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fresh sushi platterSushi is a food of Japanese origin made from vinegared rice and various toppings, which are most commonly seafood but can also include meat, vegetables, or eggs. Sushi toppings may be raw, cooked, or marinated. The original term Japanese: 寿司 "sushi" in modern times refers to the rice, not the fish!

 

Sushi originates from the practice of preserving fish by fermenting it in rice for months, a tradition which can be traced back over 5000 years. Agricultural rice farming probably began in northern Thailand along the Mekong river and in the surrounding flat lands. In season the fields would always flood, allowing the people to farm fish as well. But the difficult challenge of preserving the bounty for the coming season when the waters receded took centuries of trial and error to solve.

 

The initial procedure was to take the fishes and pack them intact in salt. The enzymes in the digestive system of the fish would proceed to break down the tissue of the fish and produce a slimy smelly substance that is the direct ancestor of fish sauces used throughout so many Asian cuisines. To eat as a side dish required simply scraping away the slimy outer coating.

 

A fundamental improvement came about when people found a technique using cleaned filets of fish packed in cooked rice. The rice would ferment, and would later be thrown away when the fish was eaten. The result is a very sour fish which still retains the firm consistency of the meat. It rapidly gained in popularity and soon spread through China (where it did not catch on) in the 6th century and into Japan. In Japan it not only became popular, but narezushi can still be found around Lake Biwa, Japan's largest lake near Kyoto.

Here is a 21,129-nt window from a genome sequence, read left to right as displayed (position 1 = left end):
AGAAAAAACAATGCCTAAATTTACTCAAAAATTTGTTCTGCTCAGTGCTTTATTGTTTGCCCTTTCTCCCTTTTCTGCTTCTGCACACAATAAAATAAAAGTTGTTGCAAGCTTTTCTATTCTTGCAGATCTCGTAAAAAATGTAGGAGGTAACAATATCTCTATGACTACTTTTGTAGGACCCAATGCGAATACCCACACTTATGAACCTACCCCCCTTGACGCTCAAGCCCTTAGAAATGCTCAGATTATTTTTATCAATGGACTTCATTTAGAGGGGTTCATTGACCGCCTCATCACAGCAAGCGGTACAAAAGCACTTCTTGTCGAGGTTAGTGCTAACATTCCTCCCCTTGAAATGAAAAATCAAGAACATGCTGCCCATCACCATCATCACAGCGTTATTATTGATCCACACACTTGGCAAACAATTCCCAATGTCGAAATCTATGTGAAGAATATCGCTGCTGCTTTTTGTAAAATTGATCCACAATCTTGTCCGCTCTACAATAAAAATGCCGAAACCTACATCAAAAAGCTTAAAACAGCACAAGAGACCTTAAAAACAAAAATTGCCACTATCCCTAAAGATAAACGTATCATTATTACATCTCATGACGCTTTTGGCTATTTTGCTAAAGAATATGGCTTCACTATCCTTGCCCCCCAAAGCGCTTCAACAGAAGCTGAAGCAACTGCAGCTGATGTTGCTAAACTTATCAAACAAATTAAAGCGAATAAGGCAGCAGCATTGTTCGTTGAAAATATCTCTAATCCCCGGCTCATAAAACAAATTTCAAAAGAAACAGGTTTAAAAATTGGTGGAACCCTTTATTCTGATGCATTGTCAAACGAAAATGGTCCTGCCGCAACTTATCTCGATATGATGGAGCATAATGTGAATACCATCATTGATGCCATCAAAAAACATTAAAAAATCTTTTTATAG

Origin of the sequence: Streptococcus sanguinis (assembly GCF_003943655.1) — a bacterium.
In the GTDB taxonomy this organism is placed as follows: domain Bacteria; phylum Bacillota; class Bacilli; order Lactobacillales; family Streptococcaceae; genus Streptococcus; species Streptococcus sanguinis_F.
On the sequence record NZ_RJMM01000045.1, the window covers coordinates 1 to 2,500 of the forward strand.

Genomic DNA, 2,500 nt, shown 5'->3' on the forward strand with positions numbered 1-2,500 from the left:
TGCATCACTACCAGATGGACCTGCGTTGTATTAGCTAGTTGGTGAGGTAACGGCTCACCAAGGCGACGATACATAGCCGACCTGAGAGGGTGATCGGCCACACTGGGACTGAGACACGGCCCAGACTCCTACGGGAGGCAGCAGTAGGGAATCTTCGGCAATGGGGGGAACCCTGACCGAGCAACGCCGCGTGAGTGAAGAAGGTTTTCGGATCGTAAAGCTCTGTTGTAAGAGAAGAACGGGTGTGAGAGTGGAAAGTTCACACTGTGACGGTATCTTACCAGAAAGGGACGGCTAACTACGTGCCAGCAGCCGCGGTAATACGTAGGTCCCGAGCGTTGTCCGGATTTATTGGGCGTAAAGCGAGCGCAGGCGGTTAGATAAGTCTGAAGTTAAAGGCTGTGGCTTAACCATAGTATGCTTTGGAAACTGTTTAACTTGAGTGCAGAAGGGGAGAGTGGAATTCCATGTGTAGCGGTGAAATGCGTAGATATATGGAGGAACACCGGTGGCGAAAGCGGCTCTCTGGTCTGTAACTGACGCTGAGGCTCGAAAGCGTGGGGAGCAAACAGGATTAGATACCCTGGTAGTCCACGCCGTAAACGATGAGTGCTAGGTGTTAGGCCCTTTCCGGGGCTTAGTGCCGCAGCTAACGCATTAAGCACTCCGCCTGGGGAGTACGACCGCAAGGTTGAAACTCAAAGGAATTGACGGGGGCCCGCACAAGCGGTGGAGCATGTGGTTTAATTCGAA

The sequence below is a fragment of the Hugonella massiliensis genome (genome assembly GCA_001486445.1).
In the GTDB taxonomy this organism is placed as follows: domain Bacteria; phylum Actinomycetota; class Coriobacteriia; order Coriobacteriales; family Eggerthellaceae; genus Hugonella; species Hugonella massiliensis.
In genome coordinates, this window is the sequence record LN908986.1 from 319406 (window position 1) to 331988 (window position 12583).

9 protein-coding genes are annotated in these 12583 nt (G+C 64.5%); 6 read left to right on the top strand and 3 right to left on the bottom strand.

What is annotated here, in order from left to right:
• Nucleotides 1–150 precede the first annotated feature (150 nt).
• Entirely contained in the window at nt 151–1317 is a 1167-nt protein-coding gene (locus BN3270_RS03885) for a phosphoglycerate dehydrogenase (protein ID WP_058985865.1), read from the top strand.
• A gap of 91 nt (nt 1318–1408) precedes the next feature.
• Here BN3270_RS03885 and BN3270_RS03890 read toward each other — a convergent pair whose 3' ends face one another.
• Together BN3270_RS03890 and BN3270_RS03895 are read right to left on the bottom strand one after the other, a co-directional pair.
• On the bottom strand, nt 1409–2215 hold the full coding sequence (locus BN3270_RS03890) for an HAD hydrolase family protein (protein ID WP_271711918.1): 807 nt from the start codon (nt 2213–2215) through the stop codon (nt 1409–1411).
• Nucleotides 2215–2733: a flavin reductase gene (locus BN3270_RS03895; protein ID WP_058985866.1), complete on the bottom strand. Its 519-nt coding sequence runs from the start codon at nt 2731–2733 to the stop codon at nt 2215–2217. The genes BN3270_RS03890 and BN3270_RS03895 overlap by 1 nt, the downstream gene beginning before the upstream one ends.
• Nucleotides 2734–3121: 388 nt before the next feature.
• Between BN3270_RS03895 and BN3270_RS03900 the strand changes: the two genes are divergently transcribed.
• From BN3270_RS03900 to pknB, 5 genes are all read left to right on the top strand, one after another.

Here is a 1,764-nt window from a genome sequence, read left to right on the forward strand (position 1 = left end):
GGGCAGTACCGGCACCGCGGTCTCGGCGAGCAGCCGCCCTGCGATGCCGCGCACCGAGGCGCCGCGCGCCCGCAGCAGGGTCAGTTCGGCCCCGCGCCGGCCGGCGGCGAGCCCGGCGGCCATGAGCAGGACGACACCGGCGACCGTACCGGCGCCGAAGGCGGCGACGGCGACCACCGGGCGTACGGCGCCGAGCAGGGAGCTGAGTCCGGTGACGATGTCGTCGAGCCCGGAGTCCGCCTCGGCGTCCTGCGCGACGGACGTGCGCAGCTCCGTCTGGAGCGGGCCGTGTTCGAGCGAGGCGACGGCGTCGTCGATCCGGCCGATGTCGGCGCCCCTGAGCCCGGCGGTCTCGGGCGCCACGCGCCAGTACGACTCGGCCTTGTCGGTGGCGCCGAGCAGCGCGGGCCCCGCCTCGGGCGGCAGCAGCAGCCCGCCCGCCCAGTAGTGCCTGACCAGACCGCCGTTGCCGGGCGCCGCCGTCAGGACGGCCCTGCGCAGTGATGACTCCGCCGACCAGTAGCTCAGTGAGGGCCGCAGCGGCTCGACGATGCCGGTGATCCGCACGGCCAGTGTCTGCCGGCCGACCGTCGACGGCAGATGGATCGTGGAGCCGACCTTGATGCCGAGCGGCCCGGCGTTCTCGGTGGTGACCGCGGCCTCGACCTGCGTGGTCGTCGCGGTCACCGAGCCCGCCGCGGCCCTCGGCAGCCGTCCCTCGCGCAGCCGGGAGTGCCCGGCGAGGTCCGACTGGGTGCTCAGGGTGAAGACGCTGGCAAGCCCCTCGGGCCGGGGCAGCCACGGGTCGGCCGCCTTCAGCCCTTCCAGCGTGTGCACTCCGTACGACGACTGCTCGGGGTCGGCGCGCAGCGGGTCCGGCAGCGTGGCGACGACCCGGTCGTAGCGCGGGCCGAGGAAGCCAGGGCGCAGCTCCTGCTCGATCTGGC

A huge improvement came about in the 16th century in Japan with the production of rice vinegar. This allowed people to shorten the lengthy fermentation process and led to other changes. People began to eat the fish with the vinagered rice, without thoroughly fermenting and with new types of ocean fishes. Modern sushi was born! The rice vinegar allowed a lifecycle of days or weeks.

 

fresh nigirizshi The following centuries saw the development of oshi-zushi in Osaka, where seafood and rice were pressed into wooden moulds, and this dish arrived in Edo (present-day Tokyo) in the middle of 18th century. A man named Matsumoto Yoshiichi of Edo is credited with popularizing the new type of sushi seasoned with vinegar, by preparing the sushi in just days and pressing with heavy stones. Gradually the fermentation process was abandoned; sushi was prepared quickly to be eaten immediately as a convenient snack.

 

It was in Edo that this this evolved into what is known as Edo-mae zushi in the early 19th century, using fish freshly caught in "Edo-mae" (Edo Bay). It was a man named Hanaya Yohei that really began the fast-food approach that became Edo-mae zushi. At the time, it was considered a cheap meal for the common people. It is this Edo-mae zushi (today's nigirizushi) which is popular today throughout Japan and the world.

 

Now all of that is history, as modern-day devotees have made this a fashionable and upscale food. In the United States many new kinds of rolls have become popular, and around the world local fishes are used as substitutes for the species found in and around Japanese waters. Nowadays sushi is always freshly prepared and eaten, typically with shoyu (soy sauce) and typically with a wide variety of toppings consisting of both fishes and vegetables.
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